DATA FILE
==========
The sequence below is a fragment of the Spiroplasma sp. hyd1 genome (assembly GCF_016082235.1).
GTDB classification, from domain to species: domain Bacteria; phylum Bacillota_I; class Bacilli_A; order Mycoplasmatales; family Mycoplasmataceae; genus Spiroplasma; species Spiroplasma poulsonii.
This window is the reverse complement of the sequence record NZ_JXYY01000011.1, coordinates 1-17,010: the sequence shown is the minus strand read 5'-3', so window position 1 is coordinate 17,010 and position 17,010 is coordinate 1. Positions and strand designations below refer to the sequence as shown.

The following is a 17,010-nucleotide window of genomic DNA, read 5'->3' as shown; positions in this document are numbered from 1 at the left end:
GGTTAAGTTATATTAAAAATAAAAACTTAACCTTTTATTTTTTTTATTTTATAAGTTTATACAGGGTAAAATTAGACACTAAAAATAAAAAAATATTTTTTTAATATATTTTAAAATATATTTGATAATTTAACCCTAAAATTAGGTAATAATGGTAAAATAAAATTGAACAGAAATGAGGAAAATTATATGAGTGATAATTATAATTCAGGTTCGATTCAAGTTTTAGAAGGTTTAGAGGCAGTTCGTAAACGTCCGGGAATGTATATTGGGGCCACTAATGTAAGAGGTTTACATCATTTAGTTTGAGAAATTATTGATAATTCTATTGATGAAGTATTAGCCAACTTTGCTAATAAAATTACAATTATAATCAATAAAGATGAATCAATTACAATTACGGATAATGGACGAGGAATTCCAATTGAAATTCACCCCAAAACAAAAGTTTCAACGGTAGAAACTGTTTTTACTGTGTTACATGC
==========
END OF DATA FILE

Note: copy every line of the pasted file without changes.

The sequence below is a fragment of the Spiroplasma sp. hyd1 genome (assembly GCF_016082235.1).
GTDB classification, from domain to species: domain Bacteria; phylum Bacillota_I; class Bacilli_A; order Mycoplasmatales; family Mycoplasmataceae; genus Spiroplasma; species Spiroplasma poulsonii.
This window is the reverse complement of the sequence record NZ_JXYY01000011.1, coordinates 1-17,010: the sequence shown is the minus strand read 5'-3', so window position 1 is coordinate 17,010 and position 17,010 is coordinate 1. Positions and strand designations below refer to the sequence as shown.

The following is a 17,010-nucleotide window of genomic DNA, read 5'->3' as shown; positions in this document are numbered from 1 at the left end:
GGTTAAGTTATATTAAAAATAAAAACTTAACCTTTTATTTTTTTTATTTTATAAGTTTATACAGGGTAAAATTAGACACTAAAAATAAAAAAATATTTTTTTAATATATTTTAAAATATATTTGATAATTTAACCCTAAAATTAGGTAATAATGGTAAAATAAAATTGAACAGAAATGAGGAAAATTATATGAGTGATAATTATAATTCAGGTTCGATTCAAGTTTTAGAAGGTTTAGAGGCAGTTCGTAAACGTCCGGGAATGTATATTGGGGCCACTAATGTAAGAGGTTTACATCATTTAGTTTGAGAAATTATTGATAATTCTATTGATGAAGTATTAGCCAACTTTGCTAATAAAATTACAATTATAATCAATAAAGATGAATCAATTACAATTACGGATAATGGACGAGGAATTCCAATTGAAATTCACCCCAAAACAAAAGTTTCAACGGTAGAAACTGTTTTTACTGTGTTACATGC